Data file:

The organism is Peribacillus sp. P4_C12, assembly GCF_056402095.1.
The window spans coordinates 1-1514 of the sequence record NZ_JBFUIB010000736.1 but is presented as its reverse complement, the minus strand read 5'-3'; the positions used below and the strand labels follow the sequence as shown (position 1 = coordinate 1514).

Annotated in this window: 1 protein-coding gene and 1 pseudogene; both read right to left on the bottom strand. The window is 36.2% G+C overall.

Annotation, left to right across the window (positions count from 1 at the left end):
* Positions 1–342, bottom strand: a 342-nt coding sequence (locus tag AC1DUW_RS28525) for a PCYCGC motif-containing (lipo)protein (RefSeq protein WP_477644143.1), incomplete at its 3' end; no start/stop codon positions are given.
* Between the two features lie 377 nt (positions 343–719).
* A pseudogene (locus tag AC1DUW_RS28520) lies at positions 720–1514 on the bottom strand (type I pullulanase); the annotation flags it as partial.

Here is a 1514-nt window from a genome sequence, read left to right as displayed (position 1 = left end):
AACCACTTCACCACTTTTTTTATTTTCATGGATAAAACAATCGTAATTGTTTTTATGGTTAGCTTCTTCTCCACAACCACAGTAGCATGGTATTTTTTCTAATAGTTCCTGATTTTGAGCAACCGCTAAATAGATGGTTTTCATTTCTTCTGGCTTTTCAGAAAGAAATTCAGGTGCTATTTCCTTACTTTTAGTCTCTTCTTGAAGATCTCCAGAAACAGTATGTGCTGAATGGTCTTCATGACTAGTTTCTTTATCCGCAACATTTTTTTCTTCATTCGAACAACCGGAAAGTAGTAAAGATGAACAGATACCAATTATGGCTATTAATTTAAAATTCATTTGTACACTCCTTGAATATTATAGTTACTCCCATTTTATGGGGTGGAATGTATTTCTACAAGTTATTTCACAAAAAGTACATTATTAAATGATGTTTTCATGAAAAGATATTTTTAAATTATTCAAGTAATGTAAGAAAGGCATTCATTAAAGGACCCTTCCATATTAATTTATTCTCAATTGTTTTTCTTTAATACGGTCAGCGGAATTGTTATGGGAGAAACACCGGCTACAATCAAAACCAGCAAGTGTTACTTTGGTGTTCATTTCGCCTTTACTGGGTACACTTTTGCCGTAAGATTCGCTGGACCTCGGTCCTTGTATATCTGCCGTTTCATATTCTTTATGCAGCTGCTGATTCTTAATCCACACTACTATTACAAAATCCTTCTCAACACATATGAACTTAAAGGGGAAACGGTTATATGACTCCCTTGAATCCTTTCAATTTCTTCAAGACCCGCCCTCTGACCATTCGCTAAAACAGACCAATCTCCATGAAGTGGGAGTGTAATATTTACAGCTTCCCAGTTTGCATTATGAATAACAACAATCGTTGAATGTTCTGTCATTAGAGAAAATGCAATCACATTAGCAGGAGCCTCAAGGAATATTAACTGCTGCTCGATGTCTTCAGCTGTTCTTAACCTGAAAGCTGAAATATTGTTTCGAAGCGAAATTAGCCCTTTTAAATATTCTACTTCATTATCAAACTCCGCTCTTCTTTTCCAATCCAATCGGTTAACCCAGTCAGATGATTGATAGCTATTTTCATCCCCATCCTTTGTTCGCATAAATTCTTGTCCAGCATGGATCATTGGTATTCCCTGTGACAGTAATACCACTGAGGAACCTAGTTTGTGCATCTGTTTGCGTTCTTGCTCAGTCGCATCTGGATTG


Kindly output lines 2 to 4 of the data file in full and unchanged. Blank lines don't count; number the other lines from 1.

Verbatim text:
The window spans coordinates 1-1514 of the sequence record NZ_JBFUIB010000736.1 but is presented as its reverse complement, the minus strand read 5'-3'; the positions used below and the strand labels follow the sequence as shown (position 1 = coordinate 1514).

Annotated in this window: 1 protein-coding gene and 1 pseudogene; both read right to left on the bottom strand. The window is 36.2% G+C overall.

Annotation, left to right across the window (positions count from 1 at the left end):